alleging disability beginning August 18, 2007. (Tr. 243-56). Plaintiff’s applications were denied
initially on September 15, 2011, and upon reconsideration on November 10, 2011. (Tr. 114-18,
121-26, 130-34, 135-39). Plaintiff requested a hearing and, on June 4, 2013, a hearing was held
before Administrative Law Judge John Marshall Meisburg, Jr. (Tr. 48-76). On August 26, 2013,
the ALJ entered his decision finding that Plaintiff was not disabled. (Tr. 30-47). Plaintiff
requested review of the hearing decision and, on May 12, 2015, the Appeals Council denied the
request for review. (Tr. 1-7). Accordingly, the ALJ’s decision became the Commissioner’s final
decision. Plaintiff initiated the instant action by Complaint (Doc. 1) filed on July 13, 2015.
D. Summary of the ALJ’s Decision
At step one of the sequential evaluation, the ALJ found that Plaintiff had not engaged in
substantial gainful activity since August 18, 2007, the alleged onset date. (Tr. 35). At step two,
the ALJ found that Plaintiff has the following severe impairments: degenerative disc disease,
hypertension, longstanding tobacco abuse, respiratory impairment, obesity, diabetes mellitus, and
cardiac impairment. (Tr. 35). At step three, the ALJ determined that Plaintiff did not have an
impairment or combination of impairments that meets or medically equals the severity of any of
the listed impairments in 20 CFR Part 404, Subpart P, Appendix 1. (Tr. 35).
Before proceeding to step four, the ALJ determined that Plaintiff had the residual
functional capacity (“RFC”) to “perform light work as defined in 20 CFR 404.1567(b) and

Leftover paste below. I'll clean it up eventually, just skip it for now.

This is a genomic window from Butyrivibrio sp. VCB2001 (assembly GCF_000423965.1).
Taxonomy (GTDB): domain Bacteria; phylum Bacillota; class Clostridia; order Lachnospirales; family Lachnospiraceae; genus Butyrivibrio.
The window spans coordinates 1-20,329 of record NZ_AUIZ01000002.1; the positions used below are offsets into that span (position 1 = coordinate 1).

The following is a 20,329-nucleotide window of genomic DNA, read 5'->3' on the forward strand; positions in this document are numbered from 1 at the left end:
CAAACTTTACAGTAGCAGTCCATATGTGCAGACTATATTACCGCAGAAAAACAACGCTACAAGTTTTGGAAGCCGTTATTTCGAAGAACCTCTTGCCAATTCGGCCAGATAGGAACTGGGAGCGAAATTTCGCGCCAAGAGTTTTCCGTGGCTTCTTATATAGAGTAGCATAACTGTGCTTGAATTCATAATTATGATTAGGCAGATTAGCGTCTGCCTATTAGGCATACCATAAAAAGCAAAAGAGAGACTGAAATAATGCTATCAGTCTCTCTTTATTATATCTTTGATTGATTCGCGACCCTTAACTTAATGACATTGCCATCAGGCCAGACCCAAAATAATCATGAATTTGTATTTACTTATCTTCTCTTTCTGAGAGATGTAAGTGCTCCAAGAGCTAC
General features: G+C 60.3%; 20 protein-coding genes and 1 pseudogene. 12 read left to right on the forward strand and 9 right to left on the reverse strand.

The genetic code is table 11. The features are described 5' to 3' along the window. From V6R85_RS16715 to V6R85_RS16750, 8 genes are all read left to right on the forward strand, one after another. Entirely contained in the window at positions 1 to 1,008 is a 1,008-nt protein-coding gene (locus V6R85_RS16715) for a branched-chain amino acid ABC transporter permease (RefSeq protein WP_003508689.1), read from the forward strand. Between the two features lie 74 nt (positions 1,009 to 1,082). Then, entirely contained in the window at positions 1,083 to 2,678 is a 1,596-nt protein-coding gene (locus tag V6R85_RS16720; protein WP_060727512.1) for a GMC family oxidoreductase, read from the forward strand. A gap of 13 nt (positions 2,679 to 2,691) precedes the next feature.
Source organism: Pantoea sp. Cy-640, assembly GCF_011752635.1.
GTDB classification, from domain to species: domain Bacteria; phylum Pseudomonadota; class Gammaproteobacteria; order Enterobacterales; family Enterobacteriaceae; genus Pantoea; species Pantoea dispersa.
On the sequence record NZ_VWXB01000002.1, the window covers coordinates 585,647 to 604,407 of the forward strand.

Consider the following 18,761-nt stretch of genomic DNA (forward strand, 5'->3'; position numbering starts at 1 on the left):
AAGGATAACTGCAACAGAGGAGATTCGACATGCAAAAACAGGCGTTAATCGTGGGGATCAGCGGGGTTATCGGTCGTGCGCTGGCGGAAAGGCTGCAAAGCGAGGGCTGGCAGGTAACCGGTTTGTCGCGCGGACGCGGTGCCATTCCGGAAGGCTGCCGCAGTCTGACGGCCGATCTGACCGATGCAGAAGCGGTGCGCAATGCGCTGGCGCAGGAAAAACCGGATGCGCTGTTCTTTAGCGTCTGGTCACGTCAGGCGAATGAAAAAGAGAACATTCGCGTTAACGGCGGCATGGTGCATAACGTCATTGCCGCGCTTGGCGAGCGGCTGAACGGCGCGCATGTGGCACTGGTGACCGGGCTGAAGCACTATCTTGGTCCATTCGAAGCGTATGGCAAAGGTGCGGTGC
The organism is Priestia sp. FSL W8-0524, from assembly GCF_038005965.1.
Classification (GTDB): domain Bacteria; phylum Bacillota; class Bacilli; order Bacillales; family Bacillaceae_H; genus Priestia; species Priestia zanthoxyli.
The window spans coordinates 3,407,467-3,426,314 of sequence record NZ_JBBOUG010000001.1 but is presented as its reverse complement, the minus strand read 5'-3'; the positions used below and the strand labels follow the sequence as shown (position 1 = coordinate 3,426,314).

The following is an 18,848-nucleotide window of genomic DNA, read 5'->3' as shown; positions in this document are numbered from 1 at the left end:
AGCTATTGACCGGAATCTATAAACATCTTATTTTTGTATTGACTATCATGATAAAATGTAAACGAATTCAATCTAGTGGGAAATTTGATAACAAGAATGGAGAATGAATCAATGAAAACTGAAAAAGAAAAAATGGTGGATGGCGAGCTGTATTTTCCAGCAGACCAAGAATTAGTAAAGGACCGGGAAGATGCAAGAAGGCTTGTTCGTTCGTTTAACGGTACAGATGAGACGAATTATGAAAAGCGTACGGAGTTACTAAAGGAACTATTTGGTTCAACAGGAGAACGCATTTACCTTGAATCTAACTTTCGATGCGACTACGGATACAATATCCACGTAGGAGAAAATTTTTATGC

416.967(b) except no unprotected heights; no kneeling, crouching, crawling, or bending; and no
motor vehicles.” (Tr. 36). At step four, based on the testimony of the VE who testified at the
hearing, the ALJ found that Plaintiff is able to perform her past relevant work as a
“Sorter/Recycler/Salvager.” (Tr. 42). The ALJ concluded that Plaintiff has not been under a
disability from August 18, 2007, through the date of the ALJ’s decision, August 26, 2013. (Tr.
Plaintiff raises two related issues on appeal: (1) whether the ALJ erred by failing to
reconcile his RFC finding with the medical opinion of Dr. Rubin, which the ALJ gave “the greatest
weight,” and (2) whether the ALJ erred in finding that Plaintiff could return to her past relevant
work as a Sorter/Recycler/Salvager as she actually performed the work.
a) Whether the ALJ erred by failing to reconcile his RFC finding with the medical
opinion of Dr. Rubin, which the ALJ gave “the greatest weight.”
In his decision, the ALJ noted that he heard testimony from Leonard Rubin, M.D., an
impartial medical expert, in order to clarify the nature and severity of Plaintiff’s medical
impairments. (Tr. 38). The ALJ noted that Dr. Rubin concurred with the Medical Source
Statement completed by Ciceron Lazo, M.D., the consultative examiner, who opined that Plaintiff
is able to sit for 6 hours, stand for 4 hours, and walk for 3 hours in an 8-hour day. (Tr. 39, 446).